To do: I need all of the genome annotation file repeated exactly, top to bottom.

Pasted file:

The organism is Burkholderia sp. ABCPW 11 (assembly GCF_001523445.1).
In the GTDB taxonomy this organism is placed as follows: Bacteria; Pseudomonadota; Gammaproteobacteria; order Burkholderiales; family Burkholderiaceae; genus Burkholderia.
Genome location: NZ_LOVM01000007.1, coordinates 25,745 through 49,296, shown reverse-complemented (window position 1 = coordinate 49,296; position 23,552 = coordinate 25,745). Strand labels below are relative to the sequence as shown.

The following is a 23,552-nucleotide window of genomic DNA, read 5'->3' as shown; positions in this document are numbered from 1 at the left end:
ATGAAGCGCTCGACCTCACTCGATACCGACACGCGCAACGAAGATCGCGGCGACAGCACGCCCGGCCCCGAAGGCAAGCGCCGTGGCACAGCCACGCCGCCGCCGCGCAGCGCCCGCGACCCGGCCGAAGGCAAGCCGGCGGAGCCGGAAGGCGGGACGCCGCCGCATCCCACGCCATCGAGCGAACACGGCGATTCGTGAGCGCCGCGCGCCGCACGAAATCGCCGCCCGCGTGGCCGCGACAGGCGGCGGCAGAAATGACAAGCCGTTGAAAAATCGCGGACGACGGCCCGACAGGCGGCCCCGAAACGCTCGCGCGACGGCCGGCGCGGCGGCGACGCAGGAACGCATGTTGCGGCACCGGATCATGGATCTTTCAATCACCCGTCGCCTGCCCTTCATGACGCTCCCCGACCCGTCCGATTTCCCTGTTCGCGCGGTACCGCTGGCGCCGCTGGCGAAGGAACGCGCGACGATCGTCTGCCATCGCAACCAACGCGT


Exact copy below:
The organism is Burkholderia sp. ABCPW 11 (assembly GCF_001523445.1).
In the GTDB taxonomy this organism is placed as follows: Bacteria; Pseudomonadota; Gammaproteobacteria; order Burkholderiales; family Burkholderiaceae; genus Burkholderia.
Genome location: NZ_LOVM01000007.1, coordinates 25,745 through 49,296, shown reverse-complemented (window position 1 = coordinate 49,296; position 23,552 = coordinate 25,745). Strand labels below are relative to the sequence as shown.

The following is a 23,552-nucleotide window of genomic DNA, read 5'->3' as shown; positions in this document are numbered from 1 at the left end:
ATGAAGCGCTCGACCTCACTCGATACCGACACGCGCAACGAAGATCGCGGCGACAGCACGCCCGGCCCCGAAGGCAAGCGCCGTGGCACAGCCACGCCGCCGCCGCGCAGCGCCCGCGACCCGGCCGAAGGCAAGCCGGCGGAGCCGGAAGGCGGGACGCCGCCGCATCCCACGCCATCGAGCGAACACGGCGATTCGTGAGCGCCGCGCGCCGCACGAAATCGCCGCCCGCGTGGCCGCGACAGGCGGCGGCAGAAATGACAAGCCGTTGAAAAATCGCGGACGACGGCCCGACAGGCGGCCCCGAAACGCTCGCGCGACGGCCGGCGCGGCGGCGACGCAGGAACGCATGTTGCGGCACCGGATCATGGATCTTTCAATCACCCGTCGCCTGCCCTTCATGACGCTCCCCGACCCGTCCGATTTCCCTGTTCGCGCGGTACCGCTGGCGCCGCTGGCGAAGGAACGCGCGACGATCGTCTGCCATCGCAACCAACGCGT